Progress Energy hired UTEC Constructors Corp., as the primary contractor for the project. UTEC, which specializes in high voltage underground transmission construction, then subcontracted Michels to perform the HDD work. With the Cape Fear River being about 6,500 ft wide, Michels drilled from both sides of the river, meeting each bore in the middle. The bore was 24 in. in diameter as the install included an 8-in. diameter high density polyethylene (HDPE) pipe that contained the high-pressure fuel-filled (HPFF) transmission cable and a separate 4-in. pipe for fiber optics.       

According to Progress Energy, once complete, the project will enhance system reliability for electricity consumers throughout the greater Wilmington area and minimize any impact to operations at the company’s Brunswick Nuclear Plant near Southport and the Sutton Energy Complex in Wilmington.  

Wojnarowski said although the company hasn’t used HDD much, the project opened the door for future opportunities to implement a similar transmission extension or installation.

“It broke a barrier, under the circumstances, and now it can be considered a viable option for Progress,” he said. “Initially, we never considered it.”

Progress Energy has built many miles of underground distribution lines (lower-voltage lines) throughout communities in the Carolinas, but few underground transmission lines (higher-voltage lines) using HDD.
Savannah Extension

Contrary to the Cape Fear River crossing, electric utilities are also beginning to use HDD in urban areas. Again, depending on the exact drilling location, there are often many factors that lead contractors to choosing HDD over traditional excavation methods. Within that, there are then several factors to consider in planning the bore. In the case of electric utilities, performing HDD has not been done extensively in downtown areas.  

A recent example of this type of project involved an underground street crossing in heart of Savannah, Ga., that began in 2009. The project was for the electric utility Georgia Power, owned by Atlanta-based Southern Company — one of the largest electricity providers in the country, supplying power to more than 4.4 million customers in four states in the southeast United States.

The project called for 900 total ft of drilling to extend new pipe for electric cables underneath the 25-ft wide River Street in downtown Savannah, a highly congested area due to tourism, traffic and a rail trolley car. For this job, UTEC Constructors Corp. was also the prime contractor and subcontracted Mears Group Inc., to perform the drilling work. For the extension, Southern Company used 6-in. diameter ASTM A523 pipe, the standard pipe for electric installs that comes in sections about 42 ft long.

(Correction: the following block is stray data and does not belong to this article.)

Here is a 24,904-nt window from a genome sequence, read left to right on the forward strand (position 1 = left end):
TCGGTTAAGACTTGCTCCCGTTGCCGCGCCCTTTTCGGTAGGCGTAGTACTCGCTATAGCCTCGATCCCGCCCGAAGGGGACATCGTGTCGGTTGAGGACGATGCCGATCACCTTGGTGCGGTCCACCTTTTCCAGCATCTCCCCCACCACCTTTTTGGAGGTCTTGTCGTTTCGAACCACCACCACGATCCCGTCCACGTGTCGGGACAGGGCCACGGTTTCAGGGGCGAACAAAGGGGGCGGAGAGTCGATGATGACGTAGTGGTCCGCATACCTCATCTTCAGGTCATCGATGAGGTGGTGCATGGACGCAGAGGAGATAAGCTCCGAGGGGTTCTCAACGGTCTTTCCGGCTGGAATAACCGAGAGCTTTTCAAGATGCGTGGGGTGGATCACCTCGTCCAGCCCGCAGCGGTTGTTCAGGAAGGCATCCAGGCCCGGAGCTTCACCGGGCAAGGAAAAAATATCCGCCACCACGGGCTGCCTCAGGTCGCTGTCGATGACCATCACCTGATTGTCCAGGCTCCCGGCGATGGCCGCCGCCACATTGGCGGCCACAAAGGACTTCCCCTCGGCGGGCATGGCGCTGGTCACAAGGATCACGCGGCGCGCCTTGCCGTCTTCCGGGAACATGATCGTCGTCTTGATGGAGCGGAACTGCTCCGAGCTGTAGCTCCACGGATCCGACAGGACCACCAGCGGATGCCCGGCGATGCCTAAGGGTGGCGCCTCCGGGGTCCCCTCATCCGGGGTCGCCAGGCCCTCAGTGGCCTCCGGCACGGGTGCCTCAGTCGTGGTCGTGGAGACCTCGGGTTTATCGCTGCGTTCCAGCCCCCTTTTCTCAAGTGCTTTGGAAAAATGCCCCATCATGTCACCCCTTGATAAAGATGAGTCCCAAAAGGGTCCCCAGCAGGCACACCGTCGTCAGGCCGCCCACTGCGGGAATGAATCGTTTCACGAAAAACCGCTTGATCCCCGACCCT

Mark Smith, senior engineer for Southern Company, has been with the company for 30 years, specializing in underground design for the last 12 years. He said due to the narrow road and other utilities underground, one of the biggest obstacles was finding enough areas to lay the pipe.          

“Small horizontal directional drilling rigs have been popular for telecom in downtown areas and this is a little bit different because our pipe is a lot bigger, we’re going to drill deeper and the rigs will be larger, Smith said. “I don’t know many electric utilities that have done it in city streets.”

Before the drilling in any application can be done, engineers will always determine soil classifications, looking at the type of rock or water tables the driller might encounter.

“There are risks involved when you are dealing with city streets,” Smith said. “We try to do all the appropriate geotechnical engineering and make the best decisions based on the soil conditions.”  

Of the preliminary geotechnical work that goes into the project, Smith said electric utilities also look at the soil thermal resistance, or TR. This is because soil can transmit heat energy easily. For example, more compact, dense soil will generally have a lower TR. Smith said it is important to look at the heat equation because electric cables inside a steel pipe will give off heat to the soil underground and rise to the surface. This is just another aspect of using HDD for electric installs that may be slightly different than installs for telecom or water utilities.   

“This is the first job where we risked HDD in the city street,” Smith said. “It’s different to apply it to an urban area. Other utilities may look at this and consider doing it also.”  

Andrew Farr is an assistant editor for Trenchless Technology.